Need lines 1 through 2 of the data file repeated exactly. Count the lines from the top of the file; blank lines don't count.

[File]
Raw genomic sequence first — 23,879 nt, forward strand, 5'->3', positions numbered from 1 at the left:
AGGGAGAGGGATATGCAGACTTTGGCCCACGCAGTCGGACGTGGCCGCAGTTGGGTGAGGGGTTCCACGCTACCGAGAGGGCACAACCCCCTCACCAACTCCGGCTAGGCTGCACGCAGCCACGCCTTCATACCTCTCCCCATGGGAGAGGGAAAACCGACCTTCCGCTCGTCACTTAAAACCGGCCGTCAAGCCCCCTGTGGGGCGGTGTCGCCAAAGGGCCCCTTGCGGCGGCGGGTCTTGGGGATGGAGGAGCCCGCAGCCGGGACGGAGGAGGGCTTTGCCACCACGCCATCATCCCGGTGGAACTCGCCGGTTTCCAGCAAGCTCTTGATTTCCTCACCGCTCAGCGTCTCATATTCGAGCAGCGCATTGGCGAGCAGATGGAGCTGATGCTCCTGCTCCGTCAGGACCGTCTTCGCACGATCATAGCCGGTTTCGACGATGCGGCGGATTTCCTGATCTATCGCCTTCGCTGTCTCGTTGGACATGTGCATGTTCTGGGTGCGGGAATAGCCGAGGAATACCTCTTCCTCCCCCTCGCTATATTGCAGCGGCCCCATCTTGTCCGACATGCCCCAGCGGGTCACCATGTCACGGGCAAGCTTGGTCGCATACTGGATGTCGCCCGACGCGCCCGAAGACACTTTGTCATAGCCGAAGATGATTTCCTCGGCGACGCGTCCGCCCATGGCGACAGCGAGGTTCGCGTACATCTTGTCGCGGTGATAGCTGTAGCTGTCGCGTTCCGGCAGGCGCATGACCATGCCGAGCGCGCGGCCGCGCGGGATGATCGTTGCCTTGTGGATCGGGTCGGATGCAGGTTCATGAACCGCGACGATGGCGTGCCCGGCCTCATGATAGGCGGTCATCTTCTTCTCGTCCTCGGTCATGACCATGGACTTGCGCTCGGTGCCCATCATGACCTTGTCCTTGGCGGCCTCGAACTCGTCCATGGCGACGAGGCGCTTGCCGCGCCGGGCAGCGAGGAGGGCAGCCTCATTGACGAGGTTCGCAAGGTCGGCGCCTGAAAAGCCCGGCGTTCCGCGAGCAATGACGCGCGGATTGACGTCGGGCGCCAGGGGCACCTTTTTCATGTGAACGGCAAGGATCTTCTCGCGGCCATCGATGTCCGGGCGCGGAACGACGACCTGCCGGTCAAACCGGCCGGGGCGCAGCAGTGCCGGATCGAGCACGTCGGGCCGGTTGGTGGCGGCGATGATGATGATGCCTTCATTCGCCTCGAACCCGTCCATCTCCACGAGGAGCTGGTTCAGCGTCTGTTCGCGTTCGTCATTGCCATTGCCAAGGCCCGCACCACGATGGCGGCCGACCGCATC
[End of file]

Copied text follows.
Raw genomic sequence first — 23,879 nt, forward strand, 5'->3', positions numbered from 1 at the left:
AGGGAGAGGGATATGCAGACTTTGGCCCACGCAGTCGGACGTGGCCGCAGTTGGGTGAGGGGTTCCACGCTACCGAGAGGGCACAACCCCCTCACCAACTCCGGCTAGGCTGCACGCAGCCACGCCTTCATACCTCTCCCCATGGGAGAGGGAAAACCGACCTTCCGCTCGTCACTTAAAACCGGCCGTCAAGCCCCCTGTGGGGCGGTGTCGCCAAAGGGCCCCTTGCGGCGGCGGGTCTTGGGGATGGAGGAGCCCGCAGCCGGGACGGAGGAGGGCTTTGCCACCACGCCATCATCCCGGTGGAACTCGCCGGTTTCCAGCAAGCTCTTGATTTCCTCACCGCTCAGCGTCTCATATTCGAGCAGCGCATTGGCGAGCAGATGGAGCTGATGCTCCTGCTCCGTCAGGACCGTCTTCGCACGATCATAGCCGGTTTCGACGATGCGGCGGATTTCCTGATCTATCGCCTTCGCTGTCTCGTTGGACATGTGCATGTTCTGGGTGCGGGAATAGCCGAGGAATACCTCTTCCTCCCCCTCGCTATATTGCAGCGGCCCCATCTTGTCCGACATGCCCCAGCGGGTCACCATGTCACGGGCAAGCTTGGTCGCATACTGGATGTCGCCCGACGCGCCCGAAGACACTTTGTCATAGCCGAAGATGATTTCCTCGGCGACGCGTCCGCCCATGGCGACAGCGAGGTTCGCGTACATCTTGTCGCGGTGATAGCTGTAGCTGTCGCGTTCCGGCAGGCGCATGACCATGCCGAGCGCGCGGCCGCGCGGGATGATCGTTGCCTTGTGGATCGGGTCGGATGCAGGTTCATGAACCGCGACGATGGCGTGCCCGGCCTCATGATAGGCGGTCATCTTCTTCTCGTCCTCGGTCATGACCATGGACTTGCGCTCGGTGCCCATCATGACCTTGTCCTTGGCGGCCTCGAACTCGTCCATGGCGACGAGGCGCTTGCCGCGCCGGGCAGCGAGGAGGGCAGCCTCATTGACGAGGTTCGCAAGGTCGGCGCCTGAAAAGCCCGGCGTTCCGCGAGCAATGACGCGCGGATTGACGTCGGGCGCCAGGGGCACCTTTTTCATGTGAACGGCAAGGATCTTCTCGCGGCCATCGATGTCCGGGCGCGGAACGACGACCTGCCGGTCAAACCGGCCGGGGCGCAGCAGTGCCGGATCGAGCACGTCGGGCCGGTTGGTGGCGGCGATGATGATGATGCCTTCATTCGCCTCGAACCCGTCCATCTCCACGAGGAGCTGGTTCAGCGTCTGTTCGCGTTCGTCATTGCCATTGCCAAGGCCCGCACCACGATGGCGGCCGACCGCATC